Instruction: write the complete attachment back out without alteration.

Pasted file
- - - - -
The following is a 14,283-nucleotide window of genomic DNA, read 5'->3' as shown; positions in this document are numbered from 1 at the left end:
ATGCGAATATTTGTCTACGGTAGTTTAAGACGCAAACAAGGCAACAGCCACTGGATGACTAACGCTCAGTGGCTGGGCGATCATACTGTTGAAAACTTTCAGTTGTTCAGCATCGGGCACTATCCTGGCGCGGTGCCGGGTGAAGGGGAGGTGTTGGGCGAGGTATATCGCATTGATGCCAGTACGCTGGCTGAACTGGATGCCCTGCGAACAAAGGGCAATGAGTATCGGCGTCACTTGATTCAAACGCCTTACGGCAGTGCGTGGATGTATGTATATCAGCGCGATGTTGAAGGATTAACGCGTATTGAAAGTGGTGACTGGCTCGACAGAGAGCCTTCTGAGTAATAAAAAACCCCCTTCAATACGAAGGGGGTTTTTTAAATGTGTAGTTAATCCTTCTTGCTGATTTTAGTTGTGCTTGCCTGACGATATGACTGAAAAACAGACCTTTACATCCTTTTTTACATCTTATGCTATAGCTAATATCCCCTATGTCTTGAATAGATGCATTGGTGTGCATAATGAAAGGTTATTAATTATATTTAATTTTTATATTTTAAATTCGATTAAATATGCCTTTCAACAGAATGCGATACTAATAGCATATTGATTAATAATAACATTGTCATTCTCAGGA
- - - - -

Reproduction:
The following is a 14,283-nucleotide window of genomic DNA, read 5'->3' as shown; positions in this document are numbered from 1 at the left end:
ATGCGAATATTTGTCTACGGTAGTTTAAGACGCAAACAAGGCAACAGCCACTGGATGACTAACGCTCAGTGGCTGGGCGATCATACTGTTGAAAACTTTCAGTTGTTCAGCATCGGGCACTATCCTGGCGCGGTGCCGGGTGAAGGGGAGGTGTTGGGCGAGGTATATCGCATTGATGCCAGTACGCTGGCTGAACTGGATGCCCTGCGAACAAAGGGCAATGAGTATCGGCGTCACTTGATTCAAACGCCTTACGGCAGTGCGTGGATGTATGTATATCAGCGCGATGTTGAAGGATTAACGCGTATTGAAAGTGGTGACTGGCTCGACAGAGAGCCTTCTGAGTAATAAAAAACCCCCTTCAATACGAAGGGGGTTTTTTAAATGTGTAGTTAATCCTTCTTGCTGATTTTAGTTGTGCTTGCCTGACGATATGACTGAAAAACAGACCTTTACATCCTTTTTTACATCTTATGCTATAGCTAATATCCCCTATGTCTTGAATAGATGCATTGGTGTGCATAATGAAAGGTTATTAATTATATTTAATTTTTATATTTTAAATTCGATTAAATATGCCTTTCAACAGAATGCGATACTAATAGCATATTGATTAATAATAACATTGTCATTCTCAGGA